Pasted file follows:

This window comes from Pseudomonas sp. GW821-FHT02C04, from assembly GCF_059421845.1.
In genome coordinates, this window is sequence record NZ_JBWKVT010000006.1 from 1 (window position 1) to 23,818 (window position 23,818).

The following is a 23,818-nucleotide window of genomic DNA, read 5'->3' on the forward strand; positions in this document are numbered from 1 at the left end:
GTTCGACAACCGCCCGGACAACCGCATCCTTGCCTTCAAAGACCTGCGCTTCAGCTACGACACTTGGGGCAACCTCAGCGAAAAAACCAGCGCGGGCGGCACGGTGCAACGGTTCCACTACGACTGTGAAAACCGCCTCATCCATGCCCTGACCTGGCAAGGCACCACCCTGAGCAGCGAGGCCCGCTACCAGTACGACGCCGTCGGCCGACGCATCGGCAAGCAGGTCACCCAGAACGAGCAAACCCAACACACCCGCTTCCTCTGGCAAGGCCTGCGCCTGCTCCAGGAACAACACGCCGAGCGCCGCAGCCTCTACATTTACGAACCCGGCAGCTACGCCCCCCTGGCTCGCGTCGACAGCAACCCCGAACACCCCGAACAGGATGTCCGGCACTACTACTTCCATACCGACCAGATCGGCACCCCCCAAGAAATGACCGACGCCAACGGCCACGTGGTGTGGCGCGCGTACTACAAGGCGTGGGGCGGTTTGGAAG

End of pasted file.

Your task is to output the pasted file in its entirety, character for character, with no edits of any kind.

This window comes from Pseudomonas sp. GW821-FHT02C04, from assembly GCF_059421845.1.
In genome coordinates, this window is sequence record NZ_JBWKVT010000006.1 from 1 (window position 1) to 23,818 (window position 23,818).

The following is a 23,818-nucleotide window of genomic DNA, read 5'->3' on the forward strand; positions in this document are numbered from 1 at the left end:
GTTCGACAACCGCCCGGACAACCGCATCCTTGCCTTCAAAGACCTGCGCTTCAGCTACGACACTTGGGGCAACCTCAGCGAAAAAACCAGCGCGGGCGGCACGGTGCAACGGTTCCACTACGACTGTGAAAACCGCCTCATCCATGCCCTGACCTGGCAAGGCACCACCCTGAGCAGCGAGGCCCGCTACCAGTACGACGCCGTCGGCCGACGCATCGGCAAGCAGGTCACCCAGAACGAGCAAACCCAACACACCCGCTTCCTCTGGCAAGGCCTGCGCCTGCTCCAGGAACAACACGCCGAGCGCCGCAGCCTCTACATTTACGAACCCGGCAGCTACGCCCCCCTGGCTCGCGTCGACAGCAACCCCGAACACCCCGAACAGGATGTCCGGCACTACTACTTCCATACCGACCAGATCGGCACCCCCCAAGAAATGACCGACGCCAACGGCCACGTGGTGTGGCGCGCGTACTACAAGGCGTGGGGCGGTTTGGAAG